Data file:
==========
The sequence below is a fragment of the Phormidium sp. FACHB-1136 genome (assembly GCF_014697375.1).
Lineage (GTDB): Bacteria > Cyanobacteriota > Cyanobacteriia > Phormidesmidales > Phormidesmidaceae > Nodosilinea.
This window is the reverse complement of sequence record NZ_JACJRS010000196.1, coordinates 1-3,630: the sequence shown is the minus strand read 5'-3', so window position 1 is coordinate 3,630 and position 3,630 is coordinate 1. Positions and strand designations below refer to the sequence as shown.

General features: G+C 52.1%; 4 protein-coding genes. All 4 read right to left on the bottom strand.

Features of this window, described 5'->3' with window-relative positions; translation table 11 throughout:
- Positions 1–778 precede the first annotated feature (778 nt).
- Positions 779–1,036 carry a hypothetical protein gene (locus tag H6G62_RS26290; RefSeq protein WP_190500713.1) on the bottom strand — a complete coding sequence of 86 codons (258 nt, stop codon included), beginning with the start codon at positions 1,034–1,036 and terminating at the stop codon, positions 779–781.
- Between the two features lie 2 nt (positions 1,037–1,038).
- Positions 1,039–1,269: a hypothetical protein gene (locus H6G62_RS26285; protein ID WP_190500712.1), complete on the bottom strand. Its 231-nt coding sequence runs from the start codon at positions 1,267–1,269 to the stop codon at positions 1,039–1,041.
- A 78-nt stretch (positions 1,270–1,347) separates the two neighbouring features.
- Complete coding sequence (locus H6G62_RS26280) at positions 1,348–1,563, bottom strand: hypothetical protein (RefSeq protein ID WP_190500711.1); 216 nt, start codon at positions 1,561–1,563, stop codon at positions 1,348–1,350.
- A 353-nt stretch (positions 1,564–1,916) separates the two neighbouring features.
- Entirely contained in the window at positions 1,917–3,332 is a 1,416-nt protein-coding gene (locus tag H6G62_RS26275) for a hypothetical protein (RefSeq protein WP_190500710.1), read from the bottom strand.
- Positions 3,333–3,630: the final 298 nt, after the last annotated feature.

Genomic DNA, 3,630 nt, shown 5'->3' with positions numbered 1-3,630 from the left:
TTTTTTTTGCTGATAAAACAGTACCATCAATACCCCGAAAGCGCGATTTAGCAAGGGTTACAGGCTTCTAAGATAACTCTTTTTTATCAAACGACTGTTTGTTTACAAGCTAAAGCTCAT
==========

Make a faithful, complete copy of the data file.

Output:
The sequence below is a fragment of the Phormidium sp. FACHB-1136 genome (assembly GCF_014697375.1).
Lineage (GTDB): Bacteria > Cyanobacteriota > Cyanobacteriia > Phormidesmidales > Phormidesmidaceae > Nodosilinea.
This window is the reverse complement of sequence record NZ_JACJRS010000196.1, coordinates 1-3,630: the sequence shown is the minus strand read 5'-3', so window position 1 is coordinate 3,630 and position 3,630 is coordinate 1. Positions and strand designations below refer to the sequence as shown.

General features: G+C 52.1%; 4 protein-coding genes. All 4 read right to left on the bottom strand.

Features of this window, described 5'->3' with window-relative positions; translation table 11 throughout:
- Positions 1–778 precede the first annotated feature (778 nt).
- Positions 779–1,036 carry a hypothetical protein gene (locus tag H6G62_RS26290; RefSeq protein WP_190500713.1) on the bottom strand — a complete coding sequence of 86 codons (258 nt, stop codon included), beginning with the start codon at positions 1,034–1,036 and terminating at the stop codon, positions 779–781.
- Between the two features lie 2 nt (positions 1,037–1,038).
- Positions 1,039–1,269: a hypothetical protein gene (locus H6G62_RS26285; protein ID WP_190500712.1), complete on the bottom strand. Its 231-nt coding sequence runs from the start codon at positions 1,267–1,269 to the stop codon at positions 1,039–1,041.
- A 78-nt stretch (positions 1,270–1,347) separates the two neighbouring features.
- Complete coding sequence (locus H6G62_RS26280) at positions 1,348–1,563, bottom strand: hypothetical protein (RefSeq protein ID WP_190500711.1); 216 nt, start codon at positions 1,561–1,563, stop codon at positions 1,348–1,350.
- A 353-nt stretch (positions 1,564–1,916) separates the two neighbouring features.
- Entirely contained in the window at positions 1,917–3,332 is a 1,416-nt protein-coding gene (locus tag H6G62_RS26275) for a hypothetical protein (RefSeq protein WP_190500710.1), read from the bottom strand.
- Positions 3,333–3,630: the final 298 nt, after the last annotated feature.

Genomic DNA, 3,630 nt, shown 5'->3' with positions numbered 1-3,630 from the left:
TTTTTTTTGCTGATAAAACAGTACCATCAATACCCCGAAAGCGCGATTTAGCAAGGGTTACAGGCTTCTAAGATAACTCTTTTTTATCAAACGACTGTTTGTTTACAAGCTAAAGCTCAT